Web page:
Before the holidays I was contacted by Gia Volterra de Saulnier who asked if I would review her book. I am happy to introduce you all to Journey to Jazzland, and Gia was kind enough to answer a few questions so that we could get to know the person behind a really great story.
We’ll talk to Gia first, and then I will tell you a little about her book.
What is your background? What did you do/are you still doing in addition to writing a book?
I have been a musician since I was a young girl in Elementary school. I attended University of Lowell and it was there that I learned to love jazz. For the last 20 years, I have been performing music all around the New England area and for the past 8 years, my husband, Richard, and I have been promoting and producing Renaissance Festivals in Massachusetts and New Hampshire. We have a son named Charlie.
What inspired you to write Journey to Jazzland?
In 1999, I took a class at Bunker Hill Community College called “English Lit 102” where the final class project was to write and draw a picture book. This was my concept of where I drew all the original art and came up with the story. When I was at University of Lowell, the head of woodwinds thought that flutes didn’t play jazz and informed me that I had to take classical lessons and audition to get into the Jazz Studies program, which I did.
The book project came back with an A as a grade and friends of mine (at that time) told me I should try and get it published. In 2000, I did try to get it published, but the book got rejected so it sat on my shelf for over 12 years.
In 2012, while promoting the Renaissance Festivals in MA/NH area, I found Flying Turtle Publishing on Facebook and sent them an e mail to see if they would accept an unknown author submission.
The next thing I knew, they wanted to see more and then they said yes to publishing it on my birthday! (What a great birthday present that was!)
Can you tell us a little bit about how you wrote it?
While it was for the class project, I had to think about how I was going to explain basic music theory without getting too technical. I wanted to keep all the characters musically based, hence, they all have “musical” names. I also wanted to be sure there was a “bridge” scene, because in music (but especially in jazz) there is such a thing in the piece called “the bridge”.
I also wanted to tell my story to say really anything is possible if you put your mind to it, but with a music background.
Now that you have one book under your belt do you have any plans for more books?
I wanted to see how “Journey to Jazzland” was going to do first before I wrote another one. I have gotten so much positive feedback and have been encouraged to write a sequel. I already have a few ideas like “Journey to Dixieland” and “Boogie on down to Blues Town” (still working the kinks out.)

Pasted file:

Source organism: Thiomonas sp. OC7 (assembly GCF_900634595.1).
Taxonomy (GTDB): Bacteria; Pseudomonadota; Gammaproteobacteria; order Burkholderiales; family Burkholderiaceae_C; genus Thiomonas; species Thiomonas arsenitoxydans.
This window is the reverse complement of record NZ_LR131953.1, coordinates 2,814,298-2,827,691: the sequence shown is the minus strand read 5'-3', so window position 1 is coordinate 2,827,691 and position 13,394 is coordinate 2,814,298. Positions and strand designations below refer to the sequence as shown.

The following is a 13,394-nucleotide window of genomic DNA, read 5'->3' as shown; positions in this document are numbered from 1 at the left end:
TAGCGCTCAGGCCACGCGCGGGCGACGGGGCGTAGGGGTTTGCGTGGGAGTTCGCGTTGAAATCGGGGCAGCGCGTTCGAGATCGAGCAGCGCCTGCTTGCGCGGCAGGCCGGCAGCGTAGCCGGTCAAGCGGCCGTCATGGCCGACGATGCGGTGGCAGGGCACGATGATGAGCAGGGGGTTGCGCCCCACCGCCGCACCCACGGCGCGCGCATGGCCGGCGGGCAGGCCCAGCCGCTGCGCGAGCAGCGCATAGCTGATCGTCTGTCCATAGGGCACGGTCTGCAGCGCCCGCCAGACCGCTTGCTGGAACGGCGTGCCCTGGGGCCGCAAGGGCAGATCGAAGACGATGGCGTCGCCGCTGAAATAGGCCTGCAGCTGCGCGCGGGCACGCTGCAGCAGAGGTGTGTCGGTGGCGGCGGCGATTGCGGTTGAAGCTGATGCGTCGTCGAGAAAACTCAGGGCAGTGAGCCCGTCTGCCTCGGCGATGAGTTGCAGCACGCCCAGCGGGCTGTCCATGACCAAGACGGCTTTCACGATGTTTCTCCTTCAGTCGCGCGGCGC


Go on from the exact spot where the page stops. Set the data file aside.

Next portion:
If you are planning a future book, could you tell us something about it?
I’ve been doing a little research on names for new characters if I do “Dixieland” – a trombone character by the name of “Ory” to honor “Kid Ory” a famous trombone player for Dixieland music. I also have been trying to come up with a clarinet name, but “Woody” is too familiar (“Toy Story” anyone?) so I’ve been trying to come up with another name. I also think the story needs to happen in New Orleans since that is the home of Dixieland music.
What books influenced you as a child?
Oh so many different books, but I really loved “Where the Wild Things Are” and “The Giving Tree”.
What do you think children, or adults, would be most surprised to learn about you?
I get really nervous before I do any performance – sometimes I get over excited and it shows. Once I start to play music then I usually forget about everything else.
In your free time what is your favorite thing to do?
I’m an avid knitter (although I still have yet to figure out how to make a sweater or socks) but the knitting does calm me down a lot and I feel accomplished that I made something with my own two hands.
Thanks so much, Gia for a little glimpse into your creative process!
Do you love music, do you want to introduce your children to different types of music and musical instruments? If the answer is yes, then Journey to Jazzland is just the ticket! I am all in favor of books with a lesson -but that convey that lesson or lessons, in this case, in such a way that the child who is reading or being read to, doesn’t overtly realize what is happpening. Best of all, in the case of Journey to Jazzland, we have a book that is more than just a cute children’s book about music, this story has underlying themes: what happens when you walk to the beat of a different drummer, teamwork and the importance of working together to achieve a common goal. If you are like me, these are concepts that you feel are important to teach our little ones.
Windy Flute plays in an orchestra, but she “hears” a different tune in her head and she would rather be playing that. The conductor is not exactly happy with her. He reminds her that she is NOT in Jazzland.
Jazzland? Windy wants to know more about it. But to get to Jazzland you need a lot of different sounds. You can’t “go” to Jazzland by yourself. So, one by one she gathers friends who want to go to Jazzland too. Together they can make beautiful music. Will they make it? Can they cross the Bridge together? Ohhh, you will have to get yourself a copy of the book.
And…at the end Gia has a wonderful surprise -seven pages to trace, copy, or cut out to create your own Jazz Band.
Thanks, Gia, for sending me a copy of your book and we’ll be looking forward to more musical journeys! I am so happy to share it with the readers of Cattail Chronicles!